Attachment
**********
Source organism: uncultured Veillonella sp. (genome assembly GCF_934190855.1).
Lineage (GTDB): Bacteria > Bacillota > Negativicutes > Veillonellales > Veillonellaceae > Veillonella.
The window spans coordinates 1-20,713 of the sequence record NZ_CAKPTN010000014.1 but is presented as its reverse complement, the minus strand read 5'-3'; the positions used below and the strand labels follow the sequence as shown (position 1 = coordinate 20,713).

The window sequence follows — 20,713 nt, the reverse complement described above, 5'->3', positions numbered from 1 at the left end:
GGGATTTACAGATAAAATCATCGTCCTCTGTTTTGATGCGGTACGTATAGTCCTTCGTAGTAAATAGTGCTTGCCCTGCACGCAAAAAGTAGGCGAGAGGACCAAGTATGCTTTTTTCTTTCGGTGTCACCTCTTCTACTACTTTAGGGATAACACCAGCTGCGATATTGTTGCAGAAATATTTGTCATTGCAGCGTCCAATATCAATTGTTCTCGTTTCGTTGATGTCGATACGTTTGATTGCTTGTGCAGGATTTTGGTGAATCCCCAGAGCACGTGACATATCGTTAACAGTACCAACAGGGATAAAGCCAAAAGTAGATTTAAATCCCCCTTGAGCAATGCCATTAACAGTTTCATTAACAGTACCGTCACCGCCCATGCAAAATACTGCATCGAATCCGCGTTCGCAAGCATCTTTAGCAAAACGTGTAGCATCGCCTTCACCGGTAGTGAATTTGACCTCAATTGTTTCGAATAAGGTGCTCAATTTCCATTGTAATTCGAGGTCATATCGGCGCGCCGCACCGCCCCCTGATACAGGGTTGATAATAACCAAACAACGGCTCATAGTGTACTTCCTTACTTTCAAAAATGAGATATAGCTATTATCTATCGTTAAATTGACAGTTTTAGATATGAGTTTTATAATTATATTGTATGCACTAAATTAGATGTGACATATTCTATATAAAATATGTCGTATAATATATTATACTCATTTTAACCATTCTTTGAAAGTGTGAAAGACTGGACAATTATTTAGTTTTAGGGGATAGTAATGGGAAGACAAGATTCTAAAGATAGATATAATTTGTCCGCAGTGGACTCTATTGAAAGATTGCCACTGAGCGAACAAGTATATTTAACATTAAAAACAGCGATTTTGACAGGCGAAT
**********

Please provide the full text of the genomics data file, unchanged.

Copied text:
Source organism: uncultured Veillonella sp. (genome assembly GCF_934190855.1).
Lineage (GTDB): Bacteria > Bacillota > Negativicutes > Veillonellales > Veillonellaceae > Veillonella.
The window spans coordinates 1-20,713 of the sequence record NZ_CAKPTN010000014.1 but is presented as its reverse complement, the minus strand read 5'-3'; the positions used below and the strand labels follow the sequence as shown (position 1 = coordinate 20,713).

The window sequence follows — 20,713 nt, the reverse complement described above, 5'->3', positions numbered from 1 at the left end:
GGGATTTACAGATAAAATCATCGTCCTCTGTTTTGATGCGGTACGTATAGTCCTTCGTAGTAAATAGTGCTTGCCCTGCACGCAAAAAGTAGGCGAGAGGACCAAGTATGCTTTTTTCTTTCGGTGTCACCTCTTCTACTACTTTAGGGATAACACCAGCTGCGATATTGTTGCAGAAATATTTGTCATTGCAGCGTCCAATATCAATTGTTCTCGTTTCGTTGATGTCGATACGTTTGATTGCTTGTGCAGGATTTTGGTGAATCCCCAGAGCACGTGACATATCGTTAACAGTACCAACAGGGATAAAGCCAAAAGTAGATTTAAATCCCCCTTGAGCAATGCCATTAACAGTTTCATTAACAGTACCGTCACCGCCCATGCAAAATACTGCATCGAATCCGCGTTCGCAAGCATCTTTAGCAAAACGTGTAGCATCGCCTTCACCGGTAGTGAATTTGACCTCAATTGTTTCGAATAAGGTGCTCAATTTCCATTGTAATTCGAGGTCATATCGGCGCGCCGCACCGCCCCCTGATACAGGGTTGATAATAACCAAACAACGGCTCATAGTGTACTTCCTTACTTTCAAAAATGAGATATAGCTATTATCTATCGTTAAATTGACAGTTTTAGATATGAGTTTTATAATTATATTGTATGCACTAAATTAGATGTGACATATTCTATATAAAATATGTCGTATAATATATTATACTCATTTTAACCATTCTTTGAAAGTGTGAAAGACTGGACAATTATTTAGTTTTAGGGGATAGTAATGGGAAGACAAGATTCTAAAGATAGATATAATTTGTCCGCAGTGGACTCTATTGAAAGATTGCCACTGAGCGAACAAGTATATTTAACATTAAAAACAGCGATTTTGACAGGCGAAT